"Although we do not fully understand how and why AMD develops, identifying additional mechanisms that regulate abnormal blood vessel growth in the eye beyond what we currently know could open up a range of possibilities for new research and treatments for AMD," Dr. Connor said.
In addition to Dr. Connor and Dr. Hammock, authors on the PNAS report include Eiichi Hasegawa, Ph.D., Saori Inafuku, Lama Mulki, M.D., Yoko Okunuki, M.D., Ph.D., Ryoji Yanai, M.D., Ph.D., Kaylee E. Smith, Clifford B. Kim, Garrett Klokman, Deeba Husain, M.D., and Joan W. Miller, M.D., of Mass. Eye and Ear/Harvard Medical School, as well as Diane R. Bielenberg, Ph.D., of Boston Children's Hospital/Harvard Medical School, Narender Puli, Ph.D., and John R. Falck, Ph.D., of the University of Texas Southwestern, Wolf-Hagen Schunck, Ph.D., of the Max Delbruch Center for Molecular Medicine in Germany, Matthew L. Edin, Ph.D., and Darryl Zeldin, M.D., of the National Institutes of Health's National Institute of Environmental Health Sciences (NIH/NIEHS), and Kin Sing Stephen Lee, Ph.D., of the University of California, Davis.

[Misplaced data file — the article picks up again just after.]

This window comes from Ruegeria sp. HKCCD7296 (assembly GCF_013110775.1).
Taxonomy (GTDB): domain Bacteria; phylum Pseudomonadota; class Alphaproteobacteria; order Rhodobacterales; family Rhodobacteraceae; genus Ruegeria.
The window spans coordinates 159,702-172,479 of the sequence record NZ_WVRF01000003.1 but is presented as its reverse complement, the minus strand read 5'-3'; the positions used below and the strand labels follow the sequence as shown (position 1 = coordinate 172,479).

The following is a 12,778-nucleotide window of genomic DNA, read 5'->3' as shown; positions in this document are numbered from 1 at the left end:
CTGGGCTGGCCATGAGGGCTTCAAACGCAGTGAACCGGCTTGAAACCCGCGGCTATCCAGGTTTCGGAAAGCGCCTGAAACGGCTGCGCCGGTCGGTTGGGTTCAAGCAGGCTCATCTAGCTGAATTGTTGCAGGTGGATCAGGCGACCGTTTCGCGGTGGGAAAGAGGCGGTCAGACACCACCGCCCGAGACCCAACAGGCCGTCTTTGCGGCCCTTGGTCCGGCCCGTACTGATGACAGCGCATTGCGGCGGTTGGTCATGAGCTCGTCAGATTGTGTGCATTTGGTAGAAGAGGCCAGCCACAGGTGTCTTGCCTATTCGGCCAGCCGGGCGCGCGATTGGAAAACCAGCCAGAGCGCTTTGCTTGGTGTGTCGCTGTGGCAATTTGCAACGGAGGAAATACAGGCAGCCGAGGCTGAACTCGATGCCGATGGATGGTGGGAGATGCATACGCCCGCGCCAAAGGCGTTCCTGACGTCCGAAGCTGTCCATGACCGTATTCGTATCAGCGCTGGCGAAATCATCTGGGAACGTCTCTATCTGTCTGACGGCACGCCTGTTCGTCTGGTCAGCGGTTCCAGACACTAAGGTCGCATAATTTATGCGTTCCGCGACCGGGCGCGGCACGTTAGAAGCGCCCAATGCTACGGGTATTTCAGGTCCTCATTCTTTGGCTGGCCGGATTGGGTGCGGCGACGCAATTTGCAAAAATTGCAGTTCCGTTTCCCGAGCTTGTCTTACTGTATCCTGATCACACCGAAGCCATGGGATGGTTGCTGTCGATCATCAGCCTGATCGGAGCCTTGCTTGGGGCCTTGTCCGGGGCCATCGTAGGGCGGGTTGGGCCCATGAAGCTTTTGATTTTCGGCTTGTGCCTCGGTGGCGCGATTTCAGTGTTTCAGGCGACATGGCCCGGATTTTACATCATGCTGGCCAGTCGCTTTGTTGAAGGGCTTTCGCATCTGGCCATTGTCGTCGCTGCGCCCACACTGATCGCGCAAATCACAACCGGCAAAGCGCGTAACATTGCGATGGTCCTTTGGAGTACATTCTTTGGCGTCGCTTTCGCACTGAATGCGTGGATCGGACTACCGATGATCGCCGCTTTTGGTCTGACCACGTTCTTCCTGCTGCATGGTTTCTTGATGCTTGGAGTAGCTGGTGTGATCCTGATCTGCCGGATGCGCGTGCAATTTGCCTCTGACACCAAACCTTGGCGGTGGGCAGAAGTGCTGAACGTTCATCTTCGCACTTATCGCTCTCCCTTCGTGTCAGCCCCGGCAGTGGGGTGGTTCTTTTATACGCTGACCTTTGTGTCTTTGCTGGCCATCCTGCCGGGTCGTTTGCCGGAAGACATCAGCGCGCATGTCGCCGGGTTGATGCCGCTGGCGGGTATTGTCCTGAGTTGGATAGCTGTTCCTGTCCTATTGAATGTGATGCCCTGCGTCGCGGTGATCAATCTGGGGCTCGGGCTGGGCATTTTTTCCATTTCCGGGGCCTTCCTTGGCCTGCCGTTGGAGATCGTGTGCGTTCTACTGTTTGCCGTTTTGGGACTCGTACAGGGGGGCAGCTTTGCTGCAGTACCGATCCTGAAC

The research was supported in part by the NIH grants R01EY022084, 1U24DK097154, Z01 ES025034, R01ES002710, K99ES024806 and P42 ES004699, the Bright Focus Foundation, Research to Prevent Blindness, Massachusetts Lion Eye Research Fund, Harvard Medical School Department of Ophthalmology and Massachusetts Eye and Ear; the Japan Society for the Promotion of Science Postdoctoral Fellowships for Research Abroad; the Robert A. Welch Foundation, and by a scholar award and a medical student fellowship grant.
For more on research based in the laboratory of Dr. Kip Connor, follow @ConnorLab on Twitter.
About Massachusetts Eye and Ear